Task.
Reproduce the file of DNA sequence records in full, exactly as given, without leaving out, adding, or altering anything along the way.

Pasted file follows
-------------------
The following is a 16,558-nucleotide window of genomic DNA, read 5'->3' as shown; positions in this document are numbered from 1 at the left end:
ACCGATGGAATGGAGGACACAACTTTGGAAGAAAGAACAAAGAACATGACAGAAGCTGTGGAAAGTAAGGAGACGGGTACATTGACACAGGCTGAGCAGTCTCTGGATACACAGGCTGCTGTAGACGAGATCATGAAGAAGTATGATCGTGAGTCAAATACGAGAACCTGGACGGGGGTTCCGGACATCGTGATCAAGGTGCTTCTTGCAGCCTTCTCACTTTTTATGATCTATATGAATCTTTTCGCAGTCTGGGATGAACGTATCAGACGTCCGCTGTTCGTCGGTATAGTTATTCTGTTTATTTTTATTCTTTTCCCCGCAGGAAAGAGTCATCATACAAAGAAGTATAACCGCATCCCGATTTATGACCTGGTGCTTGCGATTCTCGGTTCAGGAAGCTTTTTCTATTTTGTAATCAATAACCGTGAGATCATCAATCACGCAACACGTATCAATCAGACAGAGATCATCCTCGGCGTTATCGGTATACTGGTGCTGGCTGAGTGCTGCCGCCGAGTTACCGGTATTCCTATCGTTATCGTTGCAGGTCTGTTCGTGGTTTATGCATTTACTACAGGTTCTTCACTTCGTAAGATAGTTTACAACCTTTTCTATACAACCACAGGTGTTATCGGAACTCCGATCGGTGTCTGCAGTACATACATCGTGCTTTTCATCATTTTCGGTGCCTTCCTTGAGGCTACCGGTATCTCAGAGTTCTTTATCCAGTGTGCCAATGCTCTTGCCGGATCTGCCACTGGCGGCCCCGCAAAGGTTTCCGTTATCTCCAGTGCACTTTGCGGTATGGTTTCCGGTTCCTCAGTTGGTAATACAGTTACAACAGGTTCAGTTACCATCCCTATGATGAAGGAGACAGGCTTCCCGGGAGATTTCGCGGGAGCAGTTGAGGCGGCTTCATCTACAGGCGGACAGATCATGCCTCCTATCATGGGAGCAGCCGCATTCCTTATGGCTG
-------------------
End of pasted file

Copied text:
The following is a 16,558-nucleotide window of genomic DNA, read 5'->3' as shown; positions in this document are numbered from 1 at the left end:
ACCGATGGAATGGAGGACACAACTTTGGAAGAAAGAACAAAGAACATGACAGAAGCTGTGGAAAGTAAGGAGACGGGTACATTGACACAGGCTGAGCAGTCTCTGGATACACAGGCTGCTGTAGACGAGATCATGAAGAAGTATGATCGTGAGTCAAATACGAGAACCTGGACGGGGGTTCCGGACATCGTGATCAAGGTGCTTCTTGCAGCCTTCTCACTTTTTATGATCTATATGAATCTTTTCGCAGTCTGGGATGAACGTATCAGACGTCCGCTGTTCGTCGGTATAGTTATTCTGTTTATTTTTATTCTTTTCCCCGCAGGAAAGAGTCATCATACAAAGAAGTATAACCGCATCCCGATTTATGACCTGGTGCTTGCGATTCTCGGTTCAGGAAGCTTTTTCTATTTTGTAATCAATAACCGTGAGATCATCAATCACGCAACACGTATCAATCAGACAGAGATCATCCTCGGCGTTATCGGTATACTGGTGCTGGCTGAGTGCTGCCGCCGAGTTACCGGTATTCCTATCGTTATCGTTGCAGGTCTGTTCGTGGTTTATGCATTTACTACAGGTTCTTCACTTCGTAAGATAGTTTACAACCTTTTCTATACAACCACAGGTGTTATCGGAACTCCGATCGGTGTCTGCAGTACATACATCGTGCTTTTCATCATTTTCGGTGCCTTCCTTGAGGCTACCGGTATCTCAGAGTTCTTTATCCAGTGTGCCAATGCTCTTGCCGGATCTGCCACTGGCGGCCCCGCAAAGGTTTCCGTTATCTCCAGTGCACTTTGCGGTATGGTTTCCGGTTCCTCAGTTGGTAATACAGTTACAACAGGTTCAGTTACCATCCCTATGATGAAGGAGACAGGCTTCCCGGGAGATTTCGCGGGAGCAGTTGAGGCGGCTTCATCTACAGGCGGACAGATCATGCCTCCTATCATGGGAGCAGCCGCATTCCTTATGGCTG